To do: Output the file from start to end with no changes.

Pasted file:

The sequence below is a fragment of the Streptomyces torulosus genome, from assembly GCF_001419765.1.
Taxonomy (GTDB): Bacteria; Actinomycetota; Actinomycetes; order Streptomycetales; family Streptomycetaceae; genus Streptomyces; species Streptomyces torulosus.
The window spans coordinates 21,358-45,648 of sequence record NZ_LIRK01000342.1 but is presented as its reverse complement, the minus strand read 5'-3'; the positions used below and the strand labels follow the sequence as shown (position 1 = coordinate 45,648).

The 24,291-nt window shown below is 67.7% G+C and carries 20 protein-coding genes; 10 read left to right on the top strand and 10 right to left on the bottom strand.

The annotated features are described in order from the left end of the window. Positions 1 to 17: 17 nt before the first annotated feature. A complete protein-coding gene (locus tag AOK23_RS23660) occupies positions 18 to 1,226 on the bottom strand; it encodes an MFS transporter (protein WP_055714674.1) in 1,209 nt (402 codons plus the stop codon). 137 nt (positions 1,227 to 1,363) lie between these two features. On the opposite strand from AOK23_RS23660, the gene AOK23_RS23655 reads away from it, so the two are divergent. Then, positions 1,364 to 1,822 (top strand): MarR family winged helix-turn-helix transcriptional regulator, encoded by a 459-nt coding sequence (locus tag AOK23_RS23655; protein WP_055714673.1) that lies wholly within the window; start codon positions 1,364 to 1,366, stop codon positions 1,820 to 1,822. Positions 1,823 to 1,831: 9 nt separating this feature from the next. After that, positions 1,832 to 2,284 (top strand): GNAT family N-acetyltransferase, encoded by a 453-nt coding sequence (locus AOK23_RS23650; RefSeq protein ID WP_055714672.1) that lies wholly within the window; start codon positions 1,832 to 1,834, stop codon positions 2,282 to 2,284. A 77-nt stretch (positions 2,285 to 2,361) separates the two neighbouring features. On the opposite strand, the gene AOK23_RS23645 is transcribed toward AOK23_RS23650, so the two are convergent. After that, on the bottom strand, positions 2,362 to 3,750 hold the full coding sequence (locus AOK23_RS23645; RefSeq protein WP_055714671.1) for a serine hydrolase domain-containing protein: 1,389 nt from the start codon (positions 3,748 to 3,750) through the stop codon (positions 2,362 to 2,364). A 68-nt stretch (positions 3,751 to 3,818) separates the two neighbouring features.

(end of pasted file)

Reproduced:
The sequence below is a fragment of the Streptomyces torulosus genome, from assembly GCF_001419765.1.
Taxonomy (GTDB): Bacteria; Actinomycetota; Actinomycetes; order Streptomycetales; family Streptomycetaceae; genus Streptomyces; species Streptomyces torulosus.
The window spans coordinates 21,358-45,648 of sequence record NZ_LIRK01000342.1 but is presented as its reverse complement, the minus strand read 5'-3'; the positions used below and the strand labels follow the sequence as shown (position 1 = coordinate 45,648).

The 24,291-nt window shown below is 67.7% G+C and carries 20 protein-coding genes; 10 read left to right on the top strand and 10 right to left on the bottom strand.

The annotated features are described in order from the left end of the window. Positions 1 to 17: 17 nt before the first annotated feature. A complete protein-coding gene (locus tag AOK23_RS23660) occupies positions 18 to 1,226 on the bottom strand; it encodes an MFS transporter (protein WP_055714674.1) in 1,209 nt (402 codons plus the stop codon). 137 nt (positions 1,227 to 1,363) lie between these two features. On the opposite strand from AOK23_RS23660, the gene AOK23_RS23655 reads away from it, so the two are divergent. Then, positions 1,364 to 1,822 (top strand): MarR family winged helix-turn-helix transcriptional regulator, encoded by a 459-nt coding sequence (locus tag AOK23_RS23655; protein WP_055714673.1) that lies wholly within the window; start codon positions 1,364 to 1,366, stop codon positions 1,820 to 1,822. Positions 1,823 to 1,831: 9 nt separating this feature from the next. After that, positions 1,832 to 2,284 (top strand): GNAT family N-acetyltransferase, encoded by a 453-nt coding sequence (locus AOK23_RS23650; RefSeq protein ID WP_055714672.1) that lies wholly within the window; start codon positions 1,832 to 1,834, stop codon positions 2,282 to 2,284. A 77-nt stretch (positions 2,285 to 2,361) separates the two neighbouring features. On the opposite strand, the gene AOK23_RS23645 is transcribed toward AOK23_RS23650, so the two are convergent. After that, on the bottom strand, positions 2,362 to 3,750 hold the full coding sequence (locus AOK23_RS23645; RefSeq protein WP_055714671.1) for a serine hydrolase domain-containing protein: 1,389 nt from the start codon (positions 3,748 to 3,750) through the stop codon (positions 2,362 to 2,364). A 68-nt stretch (positions 3,751 to 3,818) separates the two neighbouring features.